|Lowell School, 1922. Photo from the Northwest Museum of Arts & Culture|
He told me how, as a boy, maybe eight years old, he was haunted by a series of terrible and realistic nightmares. In his dreams, he was a Spokane Indian boy his same age, forced to attend a white-run school. He had never been to Spokane and had no connections to our area. In his dreams, he was constantly disciplined at this school for things like speaking his own language and not being a good student. Sometimes he would be beaten in his dreams and wake up screaming. Often he would be locked in a basement cell without food or water for days at a time.
The dreams became so bad, he told me, that he underwent therapy. It went on for several years, and he was terrified to go to sleep at night. Finally, in one particularly awful dream, he was beaten and thrown into his basement cell--and in his dream, he died there. The school principal walled up the cell with his body inside.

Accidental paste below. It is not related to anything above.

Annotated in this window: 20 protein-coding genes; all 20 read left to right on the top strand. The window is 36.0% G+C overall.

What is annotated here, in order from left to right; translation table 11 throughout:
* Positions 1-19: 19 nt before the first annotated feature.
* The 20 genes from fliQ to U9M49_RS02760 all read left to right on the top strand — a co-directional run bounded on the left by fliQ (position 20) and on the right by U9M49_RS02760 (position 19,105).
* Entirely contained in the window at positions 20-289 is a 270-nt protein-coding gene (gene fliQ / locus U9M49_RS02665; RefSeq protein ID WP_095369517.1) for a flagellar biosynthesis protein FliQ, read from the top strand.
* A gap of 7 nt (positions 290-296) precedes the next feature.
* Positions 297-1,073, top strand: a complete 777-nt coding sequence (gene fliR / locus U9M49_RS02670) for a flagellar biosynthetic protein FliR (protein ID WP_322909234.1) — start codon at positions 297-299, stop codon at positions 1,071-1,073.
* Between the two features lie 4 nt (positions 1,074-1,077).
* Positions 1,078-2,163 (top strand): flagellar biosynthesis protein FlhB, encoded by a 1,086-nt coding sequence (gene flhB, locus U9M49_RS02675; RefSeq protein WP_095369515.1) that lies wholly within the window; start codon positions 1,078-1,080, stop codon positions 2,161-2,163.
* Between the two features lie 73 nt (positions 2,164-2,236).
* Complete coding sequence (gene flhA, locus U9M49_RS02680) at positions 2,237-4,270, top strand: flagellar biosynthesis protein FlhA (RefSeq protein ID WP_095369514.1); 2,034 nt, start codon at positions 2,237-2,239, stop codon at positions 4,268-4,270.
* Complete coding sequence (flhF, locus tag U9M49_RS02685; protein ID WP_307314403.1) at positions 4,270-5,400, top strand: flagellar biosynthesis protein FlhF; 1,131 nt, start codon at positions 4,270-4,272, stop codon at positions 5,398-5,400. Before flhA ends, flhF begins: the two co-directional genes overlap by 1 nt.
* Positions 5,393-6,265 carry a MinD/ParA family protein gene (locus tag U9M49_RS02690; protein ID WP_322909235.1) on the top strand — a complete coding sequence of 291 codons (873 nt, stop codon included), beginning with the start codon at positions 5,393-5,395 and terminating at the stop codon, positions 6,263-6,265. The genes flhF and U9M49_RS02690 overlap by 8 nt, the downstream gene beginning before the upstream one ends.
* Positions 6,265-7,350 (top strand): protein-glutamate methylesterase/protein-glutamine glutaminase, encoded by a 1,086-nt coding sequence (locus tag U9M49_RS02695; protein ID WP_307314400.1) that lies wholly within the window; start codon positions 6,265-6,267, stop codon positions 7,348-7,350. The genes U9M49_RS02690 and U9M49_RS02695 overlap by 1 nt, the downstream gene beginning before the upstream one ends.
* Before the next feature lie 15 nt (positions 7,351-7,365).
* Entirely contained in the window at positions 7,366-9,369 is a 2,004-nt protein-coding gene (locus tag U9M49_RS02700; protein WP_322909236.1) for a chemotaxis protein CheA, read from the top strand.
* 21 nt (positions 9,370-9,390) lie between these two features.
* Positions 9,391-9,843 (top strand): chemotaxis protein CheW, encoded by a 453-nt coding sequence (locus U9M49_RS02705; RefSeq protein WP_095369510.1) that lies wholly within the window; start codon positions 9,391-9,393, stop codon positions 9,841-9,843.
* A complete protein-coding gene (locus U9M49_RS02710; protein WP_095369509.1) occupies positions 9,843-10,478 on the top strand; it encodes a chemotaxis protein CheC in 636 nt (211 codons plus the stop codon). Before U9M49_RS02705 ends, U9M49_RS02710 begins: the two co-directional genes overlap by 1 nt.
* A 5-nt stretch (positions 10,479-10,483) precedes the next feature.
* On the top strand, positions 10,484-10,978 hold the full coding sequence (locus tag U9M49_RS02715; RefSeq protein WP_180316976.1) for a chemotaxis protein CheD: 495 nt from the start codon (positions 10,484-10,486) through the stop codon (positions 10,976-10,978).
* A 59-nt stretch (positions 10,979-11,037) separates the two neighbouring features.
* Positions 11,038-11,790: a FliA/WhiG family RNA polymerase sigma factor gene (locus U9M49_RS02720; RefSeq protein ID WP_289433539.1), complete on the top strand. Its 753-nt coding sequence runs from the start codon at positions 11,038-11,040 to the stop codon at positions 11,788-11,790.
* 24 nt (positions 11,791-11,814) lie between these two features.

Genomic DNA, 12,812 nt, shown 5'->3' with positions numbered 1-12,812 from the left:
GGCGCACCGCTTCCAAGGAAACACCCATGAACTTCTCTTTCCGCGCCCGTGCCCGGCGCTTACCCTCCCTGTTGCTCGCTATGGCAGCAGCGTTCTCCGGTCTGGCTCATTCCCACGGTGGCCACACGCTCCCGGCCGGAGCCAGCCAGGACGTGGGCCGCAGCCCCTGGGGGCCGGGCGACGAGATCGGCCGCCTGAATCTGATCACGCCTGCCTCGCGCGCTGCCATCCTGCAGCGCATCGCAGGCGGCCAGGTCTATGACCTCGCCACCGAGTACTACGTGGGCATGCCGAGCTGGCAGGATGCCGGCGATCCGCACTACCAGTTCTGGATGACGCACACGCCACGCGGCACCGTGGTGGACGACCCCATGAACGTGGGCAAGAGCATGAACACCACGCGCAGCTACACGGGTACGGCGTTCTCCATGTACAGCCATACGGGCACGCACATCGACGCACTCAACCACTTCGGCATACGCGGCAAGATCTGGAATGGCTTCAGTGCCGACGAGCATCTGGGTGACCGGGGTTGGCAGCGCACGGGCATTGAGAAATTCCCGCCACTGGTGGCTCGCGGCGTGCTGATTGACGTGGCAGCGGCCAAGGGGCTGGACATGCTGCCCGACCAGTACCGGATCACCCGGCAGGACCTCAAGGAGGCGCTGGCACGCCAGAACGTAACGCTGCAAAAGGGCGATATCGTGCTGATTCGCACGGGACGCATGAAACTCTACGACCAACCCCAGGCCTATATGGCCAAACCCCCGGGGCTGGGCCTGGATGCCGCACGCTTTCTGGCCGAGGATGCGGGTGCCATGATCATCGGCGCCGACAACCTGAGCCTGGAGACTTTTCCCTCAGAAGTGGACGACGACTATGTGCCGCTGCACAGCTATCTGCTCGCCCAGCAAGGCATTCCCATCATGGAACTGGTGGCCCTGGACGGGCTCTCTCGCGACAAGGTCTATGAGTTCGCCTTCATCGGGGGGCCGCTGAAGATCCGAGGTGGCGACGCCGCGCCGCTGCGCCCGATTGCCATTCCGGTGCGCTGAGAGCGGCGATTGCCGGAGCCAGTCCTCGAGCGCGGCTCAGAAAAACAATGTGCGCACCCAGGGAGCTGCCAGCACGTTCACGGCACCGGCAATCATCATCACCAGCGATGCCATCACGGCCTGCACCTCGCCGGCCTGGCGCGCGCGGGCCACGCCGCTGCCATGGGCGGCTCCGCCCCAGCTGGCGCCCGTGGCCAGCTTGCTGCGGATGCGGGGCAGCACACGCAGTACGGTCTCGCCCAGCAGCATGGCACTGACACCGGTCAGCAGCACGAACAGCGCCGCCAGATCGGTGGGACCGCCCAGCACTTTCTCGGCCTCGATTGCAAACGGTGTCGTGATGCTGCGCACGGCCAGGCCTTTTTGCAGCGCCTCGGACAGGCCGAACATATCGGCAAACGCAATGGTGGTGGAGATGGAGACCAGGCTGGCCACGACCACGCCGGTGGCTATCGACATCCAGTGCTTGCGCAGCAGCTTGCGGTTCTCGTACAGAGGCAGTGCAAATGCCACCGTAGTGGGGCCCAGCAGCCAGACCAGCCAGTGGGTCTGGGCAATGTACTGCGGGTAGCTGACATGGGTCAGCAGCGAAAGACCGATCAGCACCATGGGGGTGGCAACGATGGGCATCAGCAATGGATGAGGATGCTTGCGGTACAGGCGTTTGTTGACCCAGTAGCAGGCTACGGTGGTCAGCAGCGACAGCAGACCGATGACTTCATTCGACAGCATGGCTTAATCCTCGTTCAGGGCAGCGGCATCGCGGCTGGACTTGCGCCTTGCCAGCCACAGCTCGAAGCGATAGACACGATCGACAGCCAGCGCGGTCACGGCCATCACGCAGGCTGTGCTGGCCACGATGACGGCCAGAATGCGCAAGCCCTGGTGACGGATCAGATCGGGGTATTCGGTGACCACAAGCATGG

The nightmares went away as he became a teenager, but he never forgot about them. It sounded to me like he still carried scars from those years. Then, in his thirties (I think?) he ended up moving to Spokane.
One day he ended up driving through the Vinegar Flats neighborhood. This is a quaint part of Spokane along Hangman Creek just before it flows into the Spokane River. It is a traditional worker's neighborhood that also includes some of the little commercial farmland still being worked within city limits. And before the arrival of the white invaders, it was the traditional sinter season campground of the Upper Spokane band of Indians. Anyway, the man was taken aback and stopped dead in his tracks when he came across this abandoned school building. The Lowell School, it was the school in his old nightmares.
|Photo courtesy Spokane Historic Preservation Office|
We talked for a long time. I am convinced that he was not pulling my leg but telling me the truth about experiences that he was trying to understand. He was smart and articulate and sane. I suggested that sometimes people have visions and that they are not always to be understood literally. We agreed to talk more--but we never did.